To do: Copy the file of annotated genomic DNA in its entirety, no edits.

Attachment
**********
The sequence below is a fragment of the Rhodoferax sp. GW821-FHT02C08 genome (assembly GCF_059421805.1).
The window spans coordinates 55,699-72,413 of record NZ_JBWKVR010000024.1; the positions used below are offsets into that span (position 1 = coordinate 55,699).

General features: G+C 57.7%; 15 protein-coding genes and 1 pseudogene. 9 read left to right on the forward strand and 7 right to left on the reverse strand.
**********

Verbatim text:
The sequence below is a fragment of the Rhodoferax sp. GW821-FHT02C08 genome (assembly GCF_059421805.1).
The window spans coordinates 55,699-72,413 of record NZ_JBWKVR010000024.1; the positions used below are offsets into that span (position 1 = coordinate 55,699).

General features: G+C 57.7%; 15 protein-coding genes and 1 pseudogene. 9 read left to right on the forward strand and 7 right to left on the reverse strand.